COTTON: Well, again, I've said that I disagree with those statements you cited, at the time, and I still disagree with them. I don't think they're helpful to the campaign. You know, the Republican Party is bigger than any one man. It's bigger than Donald Trump. It's bigger than me. I think that Donald Trump, like all Republicans, should be focused on the issues that matter to the American people.
Oops. Luckily, Senator Cotton only wants to be a post-thump presidential nominee, not a tea leaf reader.

If anything, Wisconsin Senator Ron Johnson is even further right than Cotton, a real kook with a crazy extremist ideology. Yesterday he went on-air with conservative radio host John Catsimatidis on New York's AM 970. Johnson, considered even less likely to utter any anti-Trump syllable than Cotton said that right for Harley-Davidson to respond to Trump's trade war by moving production to other countries. "Because of the beginning of the trade war... our state has been particularly targeted. Harley-Davidson has been targeted, our cranberry industry, our ginseng industry... We're a big steel-using state. Steel tariffs are hitting us pretty bad, pretty hard. That raises the costs of American-manufactured products, of Wisconsin-manufactured products... What happened with Harley basically is the trade war. They were paying 6% tariffs [to get] into Europe, now it's 31%! If they manufacture in another country they can enjoy the lower steel prices and remain competitive... So they really don't have a choice."



The media takeaway will be Johnson saying that Trump's trade policies are doing "permanent damage." Permanent damage is a big deal. It feeds right into Randy Bryce's campaign down in the southeast part of the state, where he's already chased Paul Ryan out of Congress and is now running against a hand-picked Ryan clone, Bryan Steil.

Randy heard the same Catsimatidis radio broadcast that I did, after he  addressed the AFT convention in Pittsburgh yesterday. I asked him what he thought about it and how it might impact his own race in southeast Wisconsin. This is what he told me:
Ron Johnson admits Donald Trump is responsible for permanent damage yet he seems to be just fine with that. I’m guessing it would be a different tune if the plastics company that he married into would be affected-- but why would it? He uses prison labor to help him make a profit. Also, a decent percentage of his workers depend on BadgerCare due to the fact that he doesn’t care about their health. Ron Johnson has never been accused of being brilliant. He’s also never been accused of looking out for others.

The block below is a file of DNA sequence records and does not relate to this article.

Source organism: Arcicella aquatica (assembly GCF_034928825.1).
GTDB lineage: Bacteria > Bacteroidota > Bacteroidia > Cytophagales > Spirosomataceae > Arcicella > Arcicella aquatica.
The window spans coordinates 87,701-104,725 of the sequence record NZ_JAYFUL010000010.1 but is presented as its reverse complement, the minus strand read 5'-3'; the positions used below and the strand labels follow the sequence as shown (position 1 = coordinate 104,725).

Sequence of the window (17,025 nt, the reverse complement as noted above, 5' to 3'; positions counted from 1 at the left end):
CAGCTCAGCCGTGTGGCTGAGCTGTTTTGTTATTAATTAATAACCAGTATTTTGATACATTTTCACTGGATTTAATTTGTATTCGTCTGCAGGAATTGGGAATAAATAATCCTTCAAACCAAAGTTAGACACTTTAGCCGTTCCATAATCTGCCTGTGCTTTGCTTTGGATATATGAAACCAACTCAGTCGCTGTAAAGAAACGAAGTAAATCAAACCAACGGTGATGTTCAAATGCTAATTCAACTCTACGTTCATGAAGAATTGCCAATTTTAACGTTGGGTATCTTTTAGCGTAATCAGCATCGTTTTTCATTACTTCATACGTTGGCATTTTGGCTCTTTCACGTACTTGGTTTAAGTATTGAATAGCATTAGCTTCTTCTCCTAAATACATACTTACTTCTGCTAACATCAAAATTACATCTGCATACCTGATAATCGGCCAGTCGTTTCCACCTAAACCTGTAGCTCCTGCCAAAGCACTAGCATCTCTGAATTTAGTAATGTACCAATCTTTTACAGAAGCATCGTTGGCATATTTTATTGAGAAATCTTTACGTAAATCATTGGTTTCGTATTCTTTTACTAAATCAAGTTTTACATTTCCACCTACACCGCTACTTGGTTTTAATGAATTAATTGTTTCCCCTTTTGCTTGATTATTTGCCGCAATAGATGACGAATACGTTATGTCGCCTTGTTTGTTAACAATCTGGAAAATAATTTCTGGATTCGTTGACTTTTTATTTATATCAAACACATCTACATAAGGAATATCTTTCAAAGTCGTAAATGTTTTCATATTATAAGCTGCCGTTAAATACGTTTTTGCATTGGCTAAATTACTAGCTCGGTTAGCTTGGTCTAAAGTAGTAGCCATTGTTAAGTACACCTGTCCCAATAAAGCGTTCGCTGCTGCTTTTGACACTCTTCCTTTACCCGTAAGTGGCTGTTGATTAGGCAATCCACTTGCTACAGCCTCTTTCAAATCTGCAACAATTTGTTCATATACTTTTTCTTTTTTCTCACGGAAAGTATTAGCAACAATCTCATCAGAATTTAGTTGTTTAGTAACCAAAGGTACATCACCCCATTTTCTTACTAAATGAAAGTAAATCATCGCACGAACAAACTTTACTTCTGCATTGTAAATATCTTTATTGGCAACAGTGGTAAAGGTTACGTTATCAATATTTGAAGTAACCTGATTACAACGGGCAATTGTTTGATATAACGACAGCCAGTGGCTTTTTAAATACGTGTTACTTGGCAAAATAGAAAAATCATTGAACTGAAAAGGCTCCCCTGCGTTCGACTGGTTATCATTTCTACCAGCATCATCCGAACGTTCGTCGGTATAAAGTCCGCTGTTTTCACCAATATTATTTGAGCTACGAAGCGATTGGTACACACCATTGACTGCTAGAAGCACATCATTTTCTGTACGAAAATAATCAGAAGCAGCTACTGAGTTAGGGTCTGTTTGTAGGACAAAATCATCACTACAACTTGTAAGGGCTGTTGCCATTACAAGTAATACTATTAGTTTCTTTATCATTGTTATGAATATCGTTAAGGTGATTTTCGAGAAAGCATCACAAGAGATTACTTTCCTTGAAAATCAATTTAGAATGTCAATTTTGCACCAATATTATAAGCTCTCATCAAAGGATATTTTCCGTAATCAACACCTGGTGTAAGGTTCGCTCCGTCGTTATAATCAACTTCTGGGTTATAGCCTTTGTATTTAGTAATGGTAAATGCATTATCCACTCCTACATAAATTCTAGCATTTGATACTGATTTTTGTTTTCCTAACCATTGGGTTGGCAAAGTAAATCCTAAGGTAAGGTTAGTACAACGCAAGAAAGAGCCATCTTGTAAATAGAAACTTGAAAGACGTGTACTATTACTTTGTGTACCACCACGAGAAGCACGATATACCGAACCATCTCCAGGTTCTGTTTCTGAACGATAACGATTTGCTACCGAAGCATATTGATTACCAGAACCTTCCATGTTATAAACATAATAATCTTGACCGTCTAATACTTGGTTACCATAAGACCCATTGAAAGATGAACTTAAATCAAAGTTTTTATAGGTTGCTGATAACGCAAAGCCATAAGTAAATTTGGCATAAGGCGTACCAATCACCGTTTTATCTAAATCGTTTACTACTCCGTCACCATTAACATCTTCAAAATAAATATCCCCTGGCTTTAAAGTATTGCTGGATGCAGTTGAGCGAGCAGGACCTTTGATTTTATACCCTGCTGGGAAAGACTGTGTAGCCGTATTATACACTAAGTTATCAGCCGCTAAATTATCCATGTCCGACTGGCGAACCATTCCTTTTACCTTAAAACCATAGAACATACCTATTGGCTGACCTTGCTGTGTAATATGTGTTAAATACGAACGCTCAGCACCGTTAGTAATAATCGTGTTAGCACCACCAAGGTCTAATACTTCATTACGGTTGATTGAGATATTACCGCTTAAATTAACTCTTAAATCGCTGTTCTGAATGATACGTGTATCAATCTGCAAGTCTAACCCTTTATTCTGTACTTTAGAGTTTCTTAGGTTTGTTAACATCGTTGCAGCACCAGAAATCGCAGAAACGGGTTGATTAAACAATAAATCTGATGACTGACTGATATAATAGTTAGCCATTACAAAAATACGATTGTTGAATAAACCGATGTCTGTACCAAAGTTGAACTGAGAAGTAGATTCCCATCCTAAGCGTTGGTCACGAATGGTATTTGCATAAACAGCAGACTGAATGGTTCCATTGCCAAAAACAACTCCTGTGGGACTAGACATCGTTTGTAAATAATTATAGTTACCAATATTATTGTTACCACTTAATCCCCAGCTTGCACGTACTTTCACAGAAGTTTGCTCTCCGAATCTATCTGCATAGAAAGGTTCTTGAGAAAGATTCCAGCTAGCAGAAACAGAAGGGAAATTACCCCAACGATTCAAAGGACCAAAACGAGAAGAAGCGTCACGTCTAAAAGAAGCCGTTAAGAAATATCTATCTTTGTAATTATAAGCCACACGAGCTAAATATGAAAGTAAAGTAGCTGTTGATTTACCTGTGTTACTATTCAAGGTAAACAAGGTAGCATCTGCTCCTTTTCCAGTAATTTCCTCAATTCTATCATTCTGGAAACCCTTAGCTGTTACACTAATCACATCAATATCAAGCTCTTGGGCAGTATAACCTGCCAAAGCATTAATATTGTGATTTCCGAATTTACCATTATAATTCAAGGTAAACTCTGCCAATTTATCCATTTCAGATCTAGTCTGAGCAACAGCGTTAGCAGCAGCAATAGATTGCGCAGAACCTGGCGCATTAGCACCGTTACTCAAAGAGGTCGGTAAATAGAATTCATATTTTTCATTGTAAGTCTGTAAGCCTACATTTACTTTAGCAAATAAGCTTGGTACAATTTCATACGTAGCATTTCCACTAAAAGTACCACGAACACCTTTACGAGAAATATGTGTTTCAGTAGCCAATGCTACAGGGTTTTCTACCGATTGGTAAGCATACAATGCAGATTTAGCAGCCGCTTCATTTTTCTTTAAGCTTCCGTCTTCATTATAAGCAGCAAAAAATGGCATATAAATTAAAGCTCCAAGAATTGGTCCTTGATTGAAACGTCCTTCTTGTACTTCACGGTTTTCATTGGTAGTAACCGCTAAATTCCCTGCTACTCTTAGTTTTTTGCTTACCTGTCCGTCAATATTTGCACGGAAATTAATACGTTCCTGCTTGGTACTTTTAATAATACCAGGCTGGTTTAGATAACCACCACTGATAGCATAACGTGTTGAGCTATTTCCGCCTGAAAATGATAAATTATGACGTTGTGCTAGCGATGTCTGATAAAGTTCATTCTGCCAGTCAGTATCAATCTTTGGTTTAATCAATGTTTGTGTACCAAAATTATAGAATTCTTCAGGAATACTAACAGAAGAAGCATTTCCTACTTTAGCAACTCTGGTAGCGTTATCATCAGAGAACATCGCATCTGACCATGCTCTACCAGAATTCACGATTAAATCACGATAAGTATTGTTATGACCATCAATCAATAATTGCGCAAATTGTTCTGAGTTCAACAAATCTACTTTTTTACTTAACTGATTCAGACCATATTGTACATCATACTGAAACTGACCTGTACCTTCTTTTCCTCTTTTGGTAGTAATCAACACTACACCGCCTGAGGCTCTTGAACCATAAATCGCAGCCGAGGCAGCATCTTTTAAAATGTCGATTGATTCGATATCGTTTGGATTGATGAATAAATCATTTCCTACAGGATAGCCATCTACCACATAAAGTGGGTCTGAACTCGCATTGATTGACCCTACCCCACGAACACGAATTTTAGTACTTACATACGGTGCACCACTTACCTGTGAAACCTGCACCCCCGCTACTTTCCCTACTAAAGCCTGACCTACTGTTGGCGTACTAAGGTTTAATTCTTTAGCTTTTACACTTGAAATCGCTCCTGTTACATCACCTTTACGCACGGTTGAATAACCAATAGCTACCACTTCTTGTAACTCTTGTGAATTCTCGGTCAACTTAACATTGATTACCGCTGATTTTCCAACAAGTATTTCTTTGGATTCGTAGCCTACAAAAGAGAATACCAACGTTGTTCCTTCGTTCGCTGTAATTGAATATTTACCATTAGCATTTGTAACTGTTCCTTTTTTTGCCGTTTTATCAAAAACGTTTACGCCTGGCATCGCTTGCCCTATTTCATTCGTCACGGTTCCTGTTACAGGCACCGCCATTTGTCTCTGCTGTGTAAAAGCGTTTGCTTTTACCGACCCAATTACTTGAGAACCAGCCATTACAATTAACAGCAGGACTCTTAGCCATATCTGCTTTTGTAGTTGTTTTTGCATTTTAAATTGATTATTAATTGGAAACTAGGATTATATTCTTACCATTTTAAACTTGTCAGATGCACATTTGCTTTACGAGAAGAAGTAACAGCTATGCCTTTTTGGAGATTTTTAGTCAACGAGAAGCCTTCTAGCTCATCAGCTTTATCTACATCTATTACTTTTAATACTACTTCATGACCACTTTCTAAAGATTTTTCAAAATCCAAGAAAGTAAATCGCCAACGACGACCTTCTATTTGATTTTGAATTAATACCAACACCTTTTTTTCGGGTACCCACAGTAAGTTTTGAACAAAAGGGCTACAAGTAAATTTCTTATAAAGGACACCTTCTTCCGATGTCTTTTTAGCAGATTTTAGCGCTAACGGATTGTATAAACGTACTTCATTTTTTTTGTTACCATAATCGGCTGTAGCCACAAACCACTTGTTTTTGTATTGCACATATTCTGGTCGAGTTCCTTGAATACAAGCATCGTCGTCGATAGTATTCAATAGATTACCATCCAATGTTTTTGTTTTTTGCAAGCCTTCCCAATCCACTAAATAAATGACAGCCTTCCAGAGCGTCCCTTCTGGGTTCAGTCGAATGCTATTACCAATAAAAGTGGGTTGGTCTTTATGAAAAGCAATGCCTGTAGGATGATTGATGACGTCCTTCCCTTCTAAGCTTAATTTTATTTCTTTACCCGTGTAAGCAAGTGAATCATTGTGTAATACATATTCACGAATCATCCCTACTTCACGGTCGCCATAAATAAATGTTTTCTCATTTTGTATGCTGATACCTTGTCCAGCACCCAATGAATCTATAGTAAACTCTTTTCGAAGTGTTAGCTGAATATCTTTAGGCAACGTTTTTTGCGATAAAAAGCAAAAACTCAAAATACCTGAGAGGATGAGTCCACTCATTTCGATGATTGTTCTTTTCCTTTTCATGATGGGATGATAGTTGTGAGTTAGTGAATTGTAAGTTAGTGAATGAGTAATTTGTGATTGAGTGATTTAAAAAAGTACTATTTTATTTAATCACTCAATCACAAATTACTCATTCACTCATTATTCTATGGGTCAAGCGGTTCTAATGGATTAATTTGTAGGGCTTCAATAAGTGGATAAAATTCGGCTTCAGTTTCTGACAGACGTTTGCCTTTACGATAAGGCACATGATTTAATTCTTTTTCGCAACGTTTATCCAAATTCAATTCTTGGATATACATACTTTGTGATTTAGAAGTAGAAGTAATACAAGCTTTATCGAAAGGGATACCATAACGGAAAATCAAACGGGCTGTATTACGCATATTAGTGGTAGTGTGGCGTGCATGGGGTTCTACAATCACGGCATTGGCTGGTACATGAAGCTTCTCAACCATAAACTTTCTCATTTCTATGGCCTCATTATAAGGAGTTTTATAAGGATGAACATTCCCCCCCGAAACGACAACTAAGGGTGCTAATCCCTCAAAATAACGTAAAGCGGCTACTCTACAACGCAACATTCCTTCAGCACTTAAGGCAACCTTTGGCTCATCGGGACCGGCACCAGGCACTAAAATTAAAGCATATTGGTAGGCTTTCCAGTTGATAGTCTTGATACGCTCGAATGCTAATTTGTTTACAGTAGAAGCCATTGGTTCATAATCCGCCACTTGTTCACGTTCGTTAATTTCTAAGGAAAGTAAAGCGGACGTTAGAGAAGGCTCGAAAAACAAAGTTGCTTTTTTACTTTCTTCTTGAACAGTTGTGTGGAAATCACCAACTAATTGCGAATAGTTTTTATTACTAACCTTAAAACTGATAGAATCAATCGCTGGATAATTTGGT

Reminds me of another guy in Wisconsin who is running around trying to convince people he’s a “problem solving manufacturer.” We’re talking about Paul Ryan former staffer Bryan Steil who is committed to carrying on for the fleeing Paul Ryan. Steil actually is responsible for helping a manufacturer outsource hundreds of jobs to Mexico. That’s how he solves problems. As for manufacturing, he is good at fabricating BS. We won’t get fooled again. What we’ve built is a Movement in southeast Wisconsin. 
I think we're still a long way off from Republicans in Congress standing up to Trump. It's going to take an ass-whipping in November before that happens. But that's coming. Trump beat Hillary in Ryan's district by just over 10 points, 52.6% to 42.3%. That could well be the margin by by Bryce beats Steil in November. And Bryce isn't running some kind of Republican-lite DCCC campaign. He's a full-on progressive, campaigning with Bernie and on Bernie's populist issues.

Meanwhile, more muttering:



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Midnight Meme Of The Day!

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by Noah

As the photographer tells the NATO leaders to look to their left, Traitor Don gets distracted by dreams of his master and their very private Monday meeting in Helsinki. Maybe he should take advantage of the opportunity to ask his Big Daddy Vladdy for asylum.

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Sunday, July 15, 2018

My Visit To A Right-Wing Insane Asylum-- And Foreign Policy In The Age Of The Monkey-President

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We all live in the same country but we have different news sources-- and it's increasingly divided by party. Here's a good example. A recent YouGov poll from The Economist reported that 16% of Democrats and 21% of Independents thought Trump got what he wanted out of the summit with Kim Jong Un, but 45% of Republicans thought he did!

Respondants were also asked if they rated various counties and foreign leaders friends or enemies of the U.S. Hoe about Canada? 82% of Democrats and 71% of Independents think Canada is either an ally or a friend, but only 68% of Republicans think the same. In fact, 14% of Republicans see Canada as unfriendly or an enemy. (Only 4% of Democrats and 7% of Independents feel that way). Mexico is seen as unfriendly or an enemy by 17% of Democrats, 30% of Independents and 45% of Republicans. Israel is seen as friendly or an ally by 58% of Democrats, 52% of Independents and a whopping 86% of Republicans.



And Russia? I know that's what you're waiting for. 9% of Democrats, 10% of Independents and 18% of Republicans consider Russia friendly. Also 25% of Republicans have a favorable view of Putin, but 7% of Democrats and 12% of Independents do. 9% of Democrats, 26% of Independents and-- what for it-- 72% of Republicans say they think has handled Russia well.(Maybe this is because 78% of Republicans but only 9% of Democrats and 28% of Independents think Trump has skill at negotiating.) I know it's not Russia but 81% of Republicans but only 13% of Democrats and 31% of Independents think Trump has handled North Korea well. 53% of Republicans, 23% of Independents and 11% of Democrats rate the Kim Jong Un summit meeting successful.